Tuesday, May 13, 2014
Writing in the New York Times, Thomas Edsall thinks through the viability of fighting inequality from the bottom up. His take-away points:
There is no question that demographic diversity and a solid stratum of high net worth taxpayers in key cities provide fertile ground for liberal politics. The larger question is whether the current left-leaning urban agenda is restricted to small elite of well-off municipalities with substantial resources. If so, the cities equipped to finance major enhancements will leave their less well-off counterparts sinking ever deeper in the hole.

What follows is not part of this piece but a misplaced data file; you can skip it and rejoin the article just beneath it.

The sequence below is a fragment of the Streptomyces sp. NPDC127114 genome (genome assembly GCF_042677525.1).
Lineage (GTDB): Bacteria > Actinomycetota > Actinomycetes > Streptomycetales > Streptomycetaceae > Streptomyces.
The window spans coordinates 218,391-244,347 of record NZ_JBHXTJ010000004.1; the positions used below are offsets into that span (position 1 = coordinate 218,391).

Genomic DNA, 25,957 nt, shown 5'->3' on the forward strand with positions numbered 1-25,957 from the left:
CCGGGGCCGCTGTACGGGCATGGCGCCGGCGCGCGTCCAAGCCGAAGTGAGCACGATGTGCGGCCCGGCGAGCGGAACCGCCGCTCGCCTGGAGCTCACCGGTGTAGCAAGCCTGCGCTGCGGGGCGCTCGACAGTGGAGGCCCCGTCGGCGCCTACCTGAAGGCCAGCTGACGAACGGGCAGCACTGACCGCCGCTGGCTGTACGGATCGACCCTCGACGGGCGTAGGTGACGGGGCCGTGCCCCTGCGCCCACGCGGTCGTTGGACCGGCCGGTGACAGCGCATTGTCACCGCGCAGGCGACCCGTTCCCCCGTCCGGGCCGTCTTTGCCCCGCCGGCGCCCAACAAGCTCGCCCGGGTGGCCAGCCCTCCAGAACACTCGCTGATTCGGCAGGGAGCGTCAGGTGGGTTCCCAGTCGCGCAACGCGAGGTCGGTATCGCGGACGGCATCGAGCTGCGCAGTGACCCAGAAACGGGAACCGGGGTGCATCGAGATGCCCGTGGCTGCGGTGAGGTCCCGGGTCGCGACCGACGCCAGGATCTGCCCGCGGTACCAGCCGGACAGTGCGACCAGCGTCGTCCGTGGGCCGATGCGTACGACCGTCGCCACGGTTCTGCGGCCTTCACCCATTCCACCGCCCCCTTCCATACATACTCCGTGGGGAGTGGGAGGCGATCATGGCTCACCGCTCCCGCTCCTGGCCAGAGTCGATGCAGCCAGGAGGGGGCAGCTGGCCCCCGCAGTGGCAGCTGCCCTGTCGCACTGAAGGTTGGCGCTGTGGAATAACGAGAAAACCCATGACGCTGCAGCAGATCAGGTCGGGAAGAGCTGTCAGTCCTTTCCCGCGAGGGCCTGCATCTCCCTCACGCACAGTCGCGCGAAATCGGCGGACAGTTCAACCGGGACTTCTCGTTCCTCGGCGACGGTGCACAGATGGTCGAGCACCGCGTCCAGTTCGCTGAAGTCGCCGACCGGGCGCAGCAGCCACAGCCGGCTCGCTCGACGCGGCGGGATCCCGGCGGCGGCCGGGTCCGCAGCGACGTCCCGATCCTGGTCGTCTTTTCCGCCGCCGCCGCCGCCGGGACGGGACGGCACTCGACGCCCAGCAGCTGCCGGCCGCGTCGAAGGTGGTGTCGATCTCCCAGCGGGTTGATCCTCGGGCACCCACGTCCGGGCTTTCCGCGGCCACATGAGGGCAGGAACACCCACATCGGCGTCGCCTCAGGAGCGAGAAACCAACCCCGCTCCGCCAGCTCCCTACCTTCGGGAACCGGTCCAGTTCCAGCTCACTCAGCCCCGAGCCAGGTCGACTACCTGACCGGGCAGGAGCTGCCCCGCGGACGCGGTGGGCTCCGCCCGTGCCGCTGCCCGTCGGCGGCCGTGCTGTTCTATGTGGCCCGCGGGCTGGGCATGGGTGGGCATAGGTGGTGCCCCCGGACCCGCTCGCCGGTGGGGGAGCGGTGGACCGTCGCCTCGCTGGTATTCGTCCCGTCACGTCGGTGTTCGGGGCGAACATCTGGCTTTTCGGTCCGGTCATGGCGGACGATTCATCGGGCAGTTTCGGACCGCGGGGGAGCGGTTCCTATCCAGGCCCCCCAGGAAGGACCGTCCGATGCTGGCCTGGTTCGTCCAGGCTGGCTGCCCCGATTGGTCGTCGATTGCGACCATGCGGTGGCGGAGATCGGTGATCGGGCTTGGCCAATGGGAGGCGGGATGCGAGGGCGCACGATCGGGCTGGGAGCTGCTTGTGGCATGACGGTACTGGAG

Urban America is now on a reconnaissance mission for progressive politics. What we’re still waiting to find out is whether the policies and programs developed in the nation’s thriving urban core will prove to be broadly applicable. Can the new progressive mayors lay the groundwork for a national agenda, or will bold and innovative policy experiments that privilege New York and Seattle fail their disadvantaged cousins like Stockton, Detroit, Buffalo and Baltimore?